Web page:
That very French blue, Adrian helmet and the idiosyncratic Level rifle. You can’t almost hear the staccato of the 11‘s Le Rhône rotary. From the “Le pilote à l’edelweiss” comic series. The superbly detailed style of the great Romain Hugault, without his overused pin-up girls here….., thanks god.
The British seem to have always had an eye for bizarre crew members “accommodation”. The PR.9 was the ultimate Canberra photo-reconnaissance version. Taking the B(I).8 interdictor as a basis, the guys of English Electric stretched the fuselage, increased the wingspan and added the more powerful Avon R.A.27 Avon engines. All that in order to improve the already notorious high-altitude performance of the basic Canberra. Just 23 of them were produced and they were not retired from the RAF until 2006. Not bad from a design whose roots were in the middle 1940’s.
The PR.9 retained the cool offset canopy of the B(I).8 and to be a bit more peculiar they conceived this hinged nose to the navigator station and his ejection seat. Gorgeous, but the hilarity is more than deserved.
The E14Y was conceived in the late 1930’s to replace the E9W biplane as a reconnaissance seaplane for the Imperial Japanese Navy incredible submarine aircraft carriers. Destined to be built in larger number than any other submarine-borne aircraft (126 in total) , this tiny mixed-construction monoplane undertook recon missions over Aleutians, Madagascar and the Australian and New Zealand coastlines. The North American coastline was not only observed. On 9 September 1942, an E14Y became the only Japanese manned aircraft type to ever drop bombs on the United States mainland during WW2 in the so-called “The Lookout Air Raid”. Launched from the B1-type class submarine I-25 off the coast off Oregon, the one only E14Y was send to initiate some fires with its small incendiary bombs. It was a puny effort that caused no casualties and almost no damage. The attack was repeated a month later with similar results.
This magnificent artwork depict that event. The cylindrical sealed container before the sub tower is clearly depicted near the recovery crane. The whole operation presented a number of difficulties and serious perils, specially during recovery, demanding a highly proficient personnel.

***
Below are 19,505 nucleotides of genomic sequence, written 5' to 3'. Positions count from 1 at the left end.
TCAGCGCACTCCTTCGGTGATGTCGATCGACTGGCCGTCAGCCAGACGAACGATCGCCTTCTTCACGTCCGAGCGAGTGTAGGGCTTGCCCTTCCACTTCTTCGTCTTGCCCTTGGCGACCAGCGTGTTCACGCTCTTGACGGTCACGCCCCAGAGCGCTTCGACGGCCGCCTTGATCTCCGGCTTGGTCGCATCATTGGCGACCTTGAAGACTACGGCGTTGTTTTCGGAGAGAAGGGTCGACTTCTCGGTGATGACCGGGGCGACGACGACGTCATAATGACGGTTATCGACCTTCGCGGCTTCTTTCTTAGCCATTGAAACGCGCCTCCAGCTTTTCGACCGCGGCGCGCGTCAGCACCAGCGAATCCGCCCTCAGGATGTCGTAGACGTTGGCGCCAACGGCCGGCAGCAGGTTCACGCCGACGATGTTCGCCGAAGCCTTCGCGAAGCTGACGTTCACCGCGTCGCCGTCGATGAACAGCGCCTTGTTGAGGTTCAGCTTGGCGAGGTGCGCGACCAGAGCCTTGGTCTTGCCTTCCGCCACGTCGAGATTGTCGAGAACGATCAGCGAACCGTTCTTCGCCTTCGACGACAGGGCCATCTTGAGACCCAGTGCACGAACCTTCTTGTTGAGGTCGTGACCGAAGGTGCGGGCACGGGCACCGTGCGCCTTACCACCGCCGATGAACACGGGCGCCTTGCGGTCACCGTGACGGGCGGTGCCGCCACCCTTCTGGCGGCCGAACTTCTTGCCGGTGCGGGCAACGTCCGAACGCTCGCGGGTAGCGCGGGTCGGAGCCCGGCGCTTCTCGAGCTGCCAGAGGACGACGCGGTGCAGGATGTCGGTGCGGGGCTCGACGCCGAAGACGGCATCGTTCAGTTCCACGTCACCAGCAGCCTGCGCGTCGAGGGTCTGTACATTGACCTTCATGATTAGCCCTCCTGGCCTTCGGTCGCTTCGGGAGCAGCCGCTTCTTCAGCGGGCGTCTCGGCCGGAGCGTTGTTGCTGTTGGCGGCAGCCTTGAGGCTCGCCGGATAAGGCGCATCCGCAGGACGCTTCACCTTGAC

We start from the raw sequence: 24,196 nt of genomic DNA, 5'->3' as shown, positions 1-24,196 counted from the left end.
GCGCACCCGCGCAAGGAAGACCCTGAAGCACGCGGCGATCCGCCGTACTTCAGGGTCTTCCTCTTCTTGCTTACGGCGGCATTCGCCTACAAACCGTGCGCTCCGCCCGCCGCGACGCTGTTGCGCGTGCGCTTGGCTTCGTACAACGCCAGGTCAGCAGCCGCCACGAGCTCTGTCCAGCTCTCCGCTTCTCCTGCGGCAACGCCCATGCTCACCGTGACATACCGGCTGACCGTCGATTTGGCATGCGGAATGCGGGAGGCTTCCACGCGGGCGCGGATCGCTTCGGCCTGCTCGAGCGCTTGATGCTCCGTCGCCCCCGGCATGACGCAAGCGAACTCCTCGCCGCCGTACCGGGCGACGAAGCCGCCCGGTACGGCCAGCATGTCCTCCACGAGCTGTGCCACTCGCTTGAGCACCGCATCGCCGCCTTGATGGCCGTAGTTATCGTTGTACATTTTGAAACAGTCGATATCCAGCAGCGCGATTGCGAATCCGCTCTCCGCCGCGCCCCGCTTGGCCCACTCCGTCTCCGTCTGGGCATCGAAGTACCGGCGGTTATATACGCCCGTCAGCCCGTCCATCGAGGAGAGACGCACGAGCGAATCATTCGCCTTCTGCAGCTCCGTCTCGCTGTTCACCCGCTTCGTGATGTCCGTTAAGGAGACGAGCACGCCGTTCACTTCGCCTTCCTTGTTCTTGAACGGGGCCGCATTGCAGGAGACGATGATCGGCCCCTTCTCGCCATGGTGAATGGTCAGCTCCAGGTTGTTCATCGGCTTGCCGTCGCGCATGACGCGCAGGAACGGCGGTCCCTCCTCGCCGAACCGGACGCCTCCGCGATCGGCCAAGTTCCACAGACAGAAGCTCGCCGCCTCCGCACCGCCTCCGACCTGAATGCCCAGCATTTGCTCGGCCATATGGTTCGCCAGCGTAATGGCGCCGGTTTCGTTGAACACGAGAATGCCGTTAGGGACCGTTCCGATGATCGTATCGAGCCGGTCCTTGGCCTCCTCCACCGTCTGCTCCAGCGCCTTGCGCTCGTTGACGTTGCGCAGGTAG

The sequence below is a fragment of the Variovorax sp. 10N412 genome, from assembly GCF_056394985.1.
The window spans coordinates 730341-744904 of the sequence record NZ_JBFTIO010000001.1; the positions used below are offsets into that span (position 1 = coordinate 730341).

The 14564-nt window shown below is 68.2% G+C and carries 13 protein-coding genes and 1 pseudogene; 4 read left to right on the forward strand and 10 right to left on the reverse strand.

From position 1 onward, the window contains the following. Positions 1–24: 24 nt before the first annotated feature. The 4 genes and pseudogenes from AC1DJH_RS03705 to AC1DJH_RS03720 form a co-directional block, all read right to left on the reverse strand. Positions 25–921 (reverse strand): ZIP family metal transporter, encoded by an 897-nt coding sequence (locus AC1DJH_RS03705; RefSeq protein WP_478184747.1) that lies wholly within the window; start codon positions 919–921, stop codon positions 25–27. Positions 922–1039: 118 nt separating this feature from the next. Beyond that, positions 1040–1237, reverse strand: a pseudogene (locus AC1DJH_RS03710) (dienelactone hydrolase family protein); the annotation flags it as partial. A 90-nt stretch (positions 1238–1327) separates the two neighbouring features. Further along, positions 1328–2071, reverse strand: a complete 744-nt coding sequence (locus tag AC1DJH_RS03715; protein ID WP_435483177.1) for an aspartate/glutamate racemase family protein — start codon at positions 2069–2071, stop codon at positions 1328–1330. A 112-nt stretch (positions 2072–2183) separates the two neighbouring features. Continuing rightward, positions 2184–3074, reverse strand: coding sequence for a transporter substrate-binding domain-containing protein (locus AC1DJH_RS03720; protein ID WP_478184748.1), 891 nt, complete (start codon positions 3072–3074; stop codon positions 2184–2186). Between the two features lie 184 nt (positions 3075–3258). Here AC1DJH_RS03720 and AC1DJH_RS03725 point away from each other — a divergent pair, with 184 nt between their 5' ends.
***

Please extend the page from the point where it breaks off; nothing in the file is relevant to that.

A PBY enjoying the very, very shallow -and muddy- waters on Amchitka Island, Alaska on June 23, 1943. Being at war in that inhospitable place you had two main hazards: the enemy and the climate….., not sure which one was the worst.
The PBY was up to the task, as usual.
A well-posed photo of a 111 Sqn pilot and his F3 (XP741) at RAF Wattisham in 1965. The trusty “squire” is handling our knight hero the superb Taylor Type “E” high-altitude helmet. The red opening in that helmet is the mouth port…..used for drinking or vomiting, depending upon the wearer physical condition.
The imposing coolness of the Lightning, never get tired of it.
Photo: Ian Proctor.
A superb Chirri in a nice situation in this gorgeous artwork of Alberto Mastrojanni. This postcard is part of the series “In Caccia: Visioni della Guerra di Spagna” (Hunting: visions of the War in Spain).
This lovely little thing was built by Marion Baker of Akron, Ohio, in the late 1950’s. The basic design owns a lot to Lippish DM.1 and, maybe, the Payenne Katy. To build his dream Baker took some parts of a wrecked Cessna 140 (the an 85 hp Continental engine, prop and wheels). The result was this rare, then, all-metal homebuilt first flown in 1960. A decent, no-nonsense flyer it achieved a very descent maximum speed of 135 mph. Baker made the plans available for homebuilt construction. There were not takers, if my sources are right.
It’s delta day, it seems.